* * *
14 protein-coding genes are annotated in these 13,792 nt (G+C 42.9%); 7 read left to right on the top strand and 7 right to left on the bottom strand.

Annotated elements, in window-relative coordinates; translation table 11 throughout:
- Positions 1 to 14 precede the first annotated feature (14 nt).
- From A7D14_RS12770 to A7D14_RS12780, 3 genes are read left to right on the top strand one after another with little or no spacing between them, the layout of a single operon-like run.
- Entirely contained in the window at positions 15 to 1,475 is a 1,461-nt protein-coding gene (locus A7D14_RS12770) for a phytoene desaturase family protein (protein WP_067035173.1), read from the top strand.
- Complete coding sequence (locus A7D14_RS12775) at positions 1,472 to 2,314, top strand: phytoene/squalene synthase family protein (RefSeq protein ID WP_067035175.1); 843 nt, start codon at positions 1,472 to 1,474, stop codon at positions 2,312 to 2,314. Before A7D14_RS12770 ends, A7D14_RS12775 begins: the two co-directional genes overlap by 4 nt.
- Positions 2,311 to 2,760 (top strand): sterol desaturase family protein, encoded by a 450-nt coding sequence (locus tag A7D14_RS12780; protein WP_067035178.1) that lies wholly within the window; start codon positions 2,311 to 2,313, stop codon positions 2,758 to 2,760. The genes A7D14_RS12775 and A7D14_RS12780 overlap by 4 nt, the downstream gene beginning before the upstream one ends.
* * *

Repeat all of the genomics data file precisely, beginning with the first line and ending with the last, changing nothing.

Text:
14 protein-coding genes are annotated in these 13,792 nt (G+C 42.9%); 7 read left to right on the top strand and 7 right to left on the bottom strand.

Annotated elements, in window-relative coordinates; translation table 11 throughout:
- Positions 1 to 14 precede the first annotated feature (14 nt).
- From A7D14_RS12770 to A7D14_RS12780, 3 genes are read left to right on the top strand one after another with little or no spacing between them, the layout of a single operon-like run.
- Entirely contained in the window at positions 15 to 1,475 is a 1,461-nt protein-coding gene (locus A7D14_RS12770) for a phytoene desaturase family protein (protein WP_067035173.1), read from the top strand.
- Complete coding sequence (locus A7D14_RS12775) at positions 1,472 to 2,314, top strand: phytoene/squalene synthase family protein (RefSeq protein ID WP_067035175.1); 843 nt, start codon at positions 1,472 to 1,474, stop codon at positions 2,312 to 2,314. Before A7D14_RS12770 ends, A7D14_RS12775 begins: the two co-directional genes overlap by 4 nt.
- Positions 2,311 to 2,760 (top strand): sterol desaturase family protein, encoded by a 450-nt coding sequence (locus tag A7D14_RS12780; protein WP_067035178.1) that lies wholly within the window; start codon positions 2,311 to 2,313, stop codon positions 2,758 to 2,760. The genes A7D14_RS12775 and A7D14_RS12780 overlap by 4 nt, the downstream gene beginning before the upstream one ends.